Look online for some local conventions and start small if it is your first time selling. I've sold mostly at college conventions where the booth costs no more than $100. When you find one, send them a nice email or fill out their vendor or artist alley application. Do so very early!
It's a good idea to try to keep your costs down at your first convention, so decide on one or two things to sell (shirts and buttons for example) and see what sells best so you know what to bring to future conventions.
If you are selling at a very specific convention, do your research and make products that appeal to the audience. My biggest profit was at a My Little Pony convention, where I learned how to draw ponies for quick sketch commissions at $10. With those commissions I made $300 by the end of the day!
SetupYou are going to be confused about how many prints to bring, and I always am as well. It's easier once you have done a convention already and know which of your prints sell the best. prints of popular characters and fan art will usually sell the most. Make sure to have original art at your booth as well, many conventions have 50/50 fan art/original art rules. Look up the rules of whatever convention you are attending!
You can make a booth with a nice tablecloth and either wire storage cubes, PVC pipe, or a combination of both! I use wire storage cubes
from Amazon to build around my booth and then attach my best selling sample prints to the front. I also keep an 11x17 binder so people have something to flip through and can see all of my prints. Don't forget to put some free business cards out on your booth as well! Make sure to check out examples of other booths before creating yours!
Where to get printsMoo.com is the most recommended website I've heard of to get prints online, but if you are cheap like me you could print at your local college or good print shop. Just keep in mind this is not the place to print your more sexy artwork, as that gets awkward fast. Never print somewhere like Staples as the quality has always been horrible in my experience! At my college, prints are under a dollar each, which I then sell for $15 each. Aw yeah! If the convention is particularly small I will sell for much cheaper, so more poor college students can afford the work.Don't forget snacks, because unless you have a trustworthy booth mate or helper there you will not be able to get up to get food for many, many hours. Bring paper to draw commissions on as well if you are doing them. Different art materials never hurt to bring, I once had someone request a commission drawn on a CD and I had to get some sharpies to complete it!
Invest in getting a card reader, at multiple conventions I have been the only one who takes card and it helps SO much with profit! get the Square or Paypal one, they reimburse you so it is free and then they take a percentage of your profits but it is still super worth it to get.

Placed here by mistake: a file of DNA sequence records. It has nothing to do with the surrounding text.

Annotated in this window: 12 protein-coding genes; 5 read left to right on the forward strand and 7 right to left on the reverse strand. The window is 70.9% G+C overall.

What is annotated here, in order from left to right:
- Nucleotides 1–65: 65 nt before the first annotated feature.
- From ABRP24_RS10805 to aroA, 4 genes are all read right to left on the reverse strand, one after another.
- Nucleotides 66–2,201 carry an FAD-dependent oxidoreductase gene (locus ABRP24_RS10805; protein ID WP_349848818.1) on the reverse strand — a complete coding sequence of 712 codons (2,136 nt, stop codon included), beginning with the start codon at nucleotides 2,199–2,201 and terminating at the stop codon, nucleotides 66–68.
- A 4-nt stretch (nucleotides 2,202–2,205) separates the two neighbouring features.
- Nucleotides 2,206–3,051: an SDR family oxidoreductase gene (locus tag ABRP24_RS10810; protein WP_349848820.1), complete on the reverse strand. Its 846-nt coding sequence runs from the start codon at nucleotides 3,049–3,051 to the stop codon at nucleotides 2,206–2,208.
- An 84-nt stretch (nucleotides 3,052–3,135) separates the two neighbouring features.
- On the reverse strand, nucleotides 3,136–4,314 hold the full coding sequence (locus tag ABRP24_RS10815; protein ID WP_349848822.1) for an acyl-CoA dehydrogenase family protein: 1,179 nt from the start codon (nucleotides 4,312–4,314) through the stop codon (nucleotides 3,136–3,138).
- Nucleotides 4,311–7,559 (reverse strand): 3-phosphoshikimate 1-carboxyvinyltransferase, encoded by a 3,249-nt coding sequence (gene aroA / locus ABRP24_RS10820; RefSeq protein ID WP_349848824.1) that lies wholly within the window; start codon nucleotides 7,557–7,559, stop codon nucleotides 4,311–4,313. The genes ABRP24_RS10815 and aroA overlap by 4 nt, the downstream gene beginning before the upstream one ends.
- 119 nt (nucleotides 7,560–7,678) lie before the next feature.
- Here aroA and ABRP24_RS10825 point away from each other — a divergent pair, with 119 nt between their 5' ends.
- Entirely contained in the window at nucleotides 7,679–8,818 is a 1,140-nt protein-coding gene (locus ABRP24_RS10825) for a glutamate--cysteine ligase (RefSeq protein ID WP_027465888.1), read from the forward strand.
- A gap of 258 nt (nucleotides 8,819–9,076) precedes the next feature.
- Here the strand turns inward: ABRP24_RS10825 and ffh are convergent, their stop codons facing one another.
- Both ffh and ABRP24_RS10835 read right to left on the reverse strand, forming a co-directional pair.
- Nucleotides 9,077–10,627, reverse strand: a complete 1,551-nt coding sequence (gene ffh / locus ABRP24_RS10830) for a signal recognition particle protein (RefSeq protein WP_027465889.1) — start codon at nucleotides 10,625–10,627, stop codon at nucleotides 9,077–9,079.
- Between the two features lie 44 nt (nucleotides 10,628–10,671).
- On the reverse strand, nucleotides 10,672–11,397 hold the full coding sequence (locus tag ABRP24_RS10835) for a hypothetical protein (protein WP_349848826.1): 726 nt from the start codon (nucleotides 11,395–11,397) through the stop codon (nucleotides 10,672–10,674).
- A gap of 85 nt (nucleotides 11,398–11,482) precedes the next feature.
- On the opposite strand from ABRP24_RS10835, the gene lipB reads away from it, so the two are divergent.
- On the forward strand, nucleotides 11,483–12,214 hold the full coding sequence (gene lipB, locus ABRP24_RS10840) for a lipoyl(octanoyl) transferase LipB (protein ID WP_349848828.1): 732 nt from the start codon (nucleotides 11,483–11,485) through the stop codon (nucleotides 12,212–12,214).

At the convention
Get there as early as possible to set up! this part is always the most stressful for me. I put together my display as fast as possible, and I often try to bring pieces of it already put together. I lay it out looking all nice and keep my money, phone, and some prints on my lap. I try to keep one of each print at hand and the rest underneath my booth in a storage container, organized with sticky notes with the name of each print on them (like a bookmark!) This way they are easy to find and you can quickly give someone a print and exchange money!
Before setting up prices, I like to look around at other vendors booths to see what their prints are selling for and adjust mine accordingly! If everyone is selling prints for $15, I don't want to be selling at $25 unless my art is much better than theirs and vice versa! Make sure your price signs are super visible, many people are too shy to ask the price on a print and will pass by without asking.
Another fun strategy is to include some deals in your pricing, like Buy 3 get one free! or something similar. This helps drive funds like no other, and your customers will love saving money.
as always, take payment upfront. Once at a convention I had the same person come up to me multiple times, saying how my art was too expensive for them but that they really wanted it. eventually they grabbed some of it and said they would take it now and pay me later if I gave them my address (ha!) I politely declined, although I wanted to go on a huge rant.
Convention goers are often annoying, and will place food or drinks on your table or sneeze on your artwork, but try your best to be polite to them as well as your booth mates and neighbors, as you can get awesome help from a nice booth mate (bathroom breaks! snack sharing!)
Happy convention-ing and I hope this helped some of you out! If you have any questions, please submit them to the comments below!